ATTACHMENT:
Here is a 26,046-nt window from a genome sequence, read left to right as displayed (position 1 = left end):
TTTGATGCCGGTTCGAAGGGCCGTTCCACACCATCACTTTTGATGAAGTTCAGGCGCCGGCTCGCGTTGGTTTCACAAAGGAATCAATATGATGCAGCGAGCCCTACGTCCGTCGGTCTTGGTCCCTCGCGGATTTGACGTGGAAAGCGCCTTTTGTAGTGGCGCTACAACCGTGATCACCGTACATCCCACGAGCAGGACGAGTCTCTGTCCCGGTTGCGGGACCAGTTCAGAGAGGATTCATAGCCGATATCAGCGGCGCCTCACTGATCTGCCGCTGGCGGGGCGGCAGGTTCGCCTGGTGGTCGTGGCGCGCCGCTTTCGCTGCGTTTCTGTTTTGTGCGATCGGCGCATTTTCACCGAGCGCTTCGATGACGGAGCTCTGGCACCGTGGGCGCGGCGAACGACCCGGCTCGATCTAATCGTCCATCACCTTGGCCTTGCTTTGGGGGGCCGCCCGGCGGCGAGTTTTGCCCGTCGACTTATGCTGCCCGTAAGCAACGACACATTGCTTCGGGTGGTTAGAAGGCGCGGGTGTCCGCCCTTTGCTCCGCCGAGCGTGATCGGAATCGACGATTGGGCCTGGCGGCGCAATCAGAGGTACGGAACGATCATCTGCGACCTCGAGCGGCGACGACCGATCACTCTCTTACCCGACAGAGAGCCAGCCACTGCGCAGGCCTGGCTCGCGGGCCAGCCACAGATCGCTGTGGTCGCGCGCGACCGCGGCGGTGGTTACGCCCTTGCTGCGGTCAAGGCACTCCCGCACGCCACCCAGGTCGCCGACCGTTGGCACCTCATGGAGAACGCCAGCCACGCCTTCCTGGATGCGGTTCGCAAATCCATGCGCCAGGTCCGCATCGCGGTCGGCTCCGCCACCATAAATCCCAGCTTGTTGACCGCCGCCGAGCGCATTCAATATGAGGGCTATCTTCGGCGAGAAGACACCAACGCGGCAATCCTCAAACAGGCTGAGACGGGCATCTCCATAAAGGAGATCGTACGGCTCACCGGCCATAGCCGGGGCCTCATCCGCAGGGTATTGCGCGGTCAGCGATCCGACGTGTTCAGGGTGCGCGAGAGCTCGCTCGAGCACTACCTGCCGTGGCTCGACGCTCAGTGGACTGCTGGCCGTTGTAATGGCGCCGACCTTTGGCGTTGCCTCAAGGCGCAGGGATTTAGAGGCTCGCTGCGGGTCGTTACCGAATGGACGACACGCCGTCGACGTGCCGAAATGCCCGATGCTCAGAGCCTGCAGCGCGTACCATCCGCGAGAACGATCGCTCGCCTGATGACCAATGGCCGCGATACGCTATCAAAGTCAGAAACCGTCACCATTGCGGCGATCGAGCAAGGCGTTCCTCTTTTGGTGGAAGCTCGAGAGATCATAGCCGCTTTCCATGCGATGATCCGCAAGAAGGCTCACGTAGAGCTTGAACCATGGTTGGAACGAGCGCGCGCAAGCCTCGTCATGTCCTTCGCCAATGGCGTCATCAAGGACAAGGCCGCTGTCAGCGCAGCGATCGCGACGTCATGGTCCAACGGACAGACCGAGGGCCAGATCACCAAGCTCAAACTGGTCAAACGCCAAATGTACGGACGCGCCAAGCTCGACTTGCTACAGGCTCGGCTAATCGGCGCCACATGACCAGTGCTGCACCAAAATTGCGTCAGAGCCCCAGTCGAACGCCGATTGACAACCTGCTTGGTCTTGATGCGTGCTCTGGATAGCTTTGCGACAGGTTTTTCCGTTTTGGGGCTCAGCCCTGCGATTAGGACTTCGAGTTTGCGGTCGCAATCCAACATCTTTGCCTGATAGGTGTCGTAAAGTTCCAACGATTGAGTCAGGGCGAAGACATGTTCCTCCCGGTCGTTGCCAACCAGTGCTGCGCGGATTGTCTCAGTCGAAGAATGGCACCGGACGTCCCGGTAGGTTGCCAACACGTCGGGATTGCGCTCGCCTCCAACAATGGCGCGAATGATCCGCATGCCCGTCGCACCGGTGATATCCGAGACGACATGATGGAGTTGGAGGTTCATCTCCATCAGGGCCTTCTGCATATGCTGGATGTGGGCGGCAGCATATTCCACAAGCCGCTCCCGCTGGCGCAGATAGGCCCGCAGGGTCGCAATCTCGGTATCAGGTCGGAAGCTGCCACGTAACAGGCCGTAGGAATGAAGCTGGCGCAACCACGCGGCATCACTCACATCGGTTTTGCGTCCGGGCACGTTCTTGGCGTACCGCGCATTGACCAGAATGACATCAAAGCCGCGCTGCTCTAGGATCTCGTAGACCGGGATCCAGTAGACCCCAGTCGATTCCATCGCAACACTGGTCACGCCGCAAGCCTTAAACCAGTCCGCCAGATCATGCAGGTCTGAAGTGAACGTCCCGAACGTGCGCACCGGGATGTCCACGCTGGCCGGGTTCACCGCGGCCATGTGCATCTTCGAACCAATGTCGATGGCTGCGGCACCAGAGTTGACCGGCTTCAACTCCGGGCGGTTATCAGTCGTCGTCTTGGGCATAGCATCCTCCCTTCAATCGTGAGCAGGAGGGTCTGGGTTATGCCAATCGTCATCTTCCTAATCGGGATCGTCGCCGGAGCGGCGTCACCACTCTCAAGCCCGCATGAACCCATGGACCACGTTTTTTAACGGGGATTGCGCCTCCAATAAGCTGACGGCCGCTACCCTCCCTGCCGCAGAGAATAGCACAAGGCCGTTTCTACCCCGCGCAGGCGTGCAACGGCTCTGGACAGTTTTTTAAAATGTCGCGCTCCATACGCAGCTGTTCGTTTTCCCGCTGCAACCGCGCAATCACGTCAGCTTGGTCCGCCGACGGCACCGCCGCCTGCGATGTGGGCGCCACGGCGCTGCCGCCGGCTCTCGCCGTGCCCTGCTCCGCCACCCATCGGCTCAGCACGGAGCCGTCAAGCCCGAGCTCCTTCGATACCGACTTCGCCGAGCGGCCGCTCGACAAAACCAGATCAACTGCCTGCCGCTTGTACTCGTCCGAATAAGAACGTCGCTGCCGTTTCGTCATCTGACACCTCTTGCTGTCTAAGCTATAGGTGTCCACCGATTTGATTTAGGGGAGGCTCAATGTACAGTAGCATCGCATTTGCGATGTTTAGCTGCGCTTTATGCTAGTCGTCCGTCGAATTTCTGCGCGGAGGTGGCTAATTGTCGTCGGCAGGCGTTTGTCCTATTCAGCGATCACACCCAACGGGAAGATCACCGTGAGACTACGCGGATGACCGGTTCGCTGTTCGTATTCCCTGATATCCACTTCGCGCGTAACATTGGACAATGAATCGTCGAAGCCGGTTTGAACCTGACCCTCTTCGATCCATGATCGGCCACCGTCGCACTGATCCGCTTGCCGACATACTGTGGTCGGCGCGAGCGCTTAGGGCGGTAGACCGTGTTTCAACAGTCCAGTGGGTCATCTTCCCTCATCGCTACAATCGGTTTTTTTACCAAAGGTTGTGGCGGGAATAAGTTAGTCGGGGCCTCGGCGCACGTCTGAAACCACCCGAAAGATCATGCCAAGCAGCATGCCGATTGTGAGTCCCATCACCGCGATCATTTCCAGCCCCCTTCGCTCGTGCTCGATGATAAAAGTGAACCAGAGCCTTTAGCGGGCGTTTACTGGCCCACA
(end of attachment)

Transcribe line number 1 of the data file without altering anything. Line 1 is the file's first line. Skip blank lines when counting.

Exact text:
Here is a 26,046-nt window from a genome sequence, read left to right as displayed (position 1 = left end):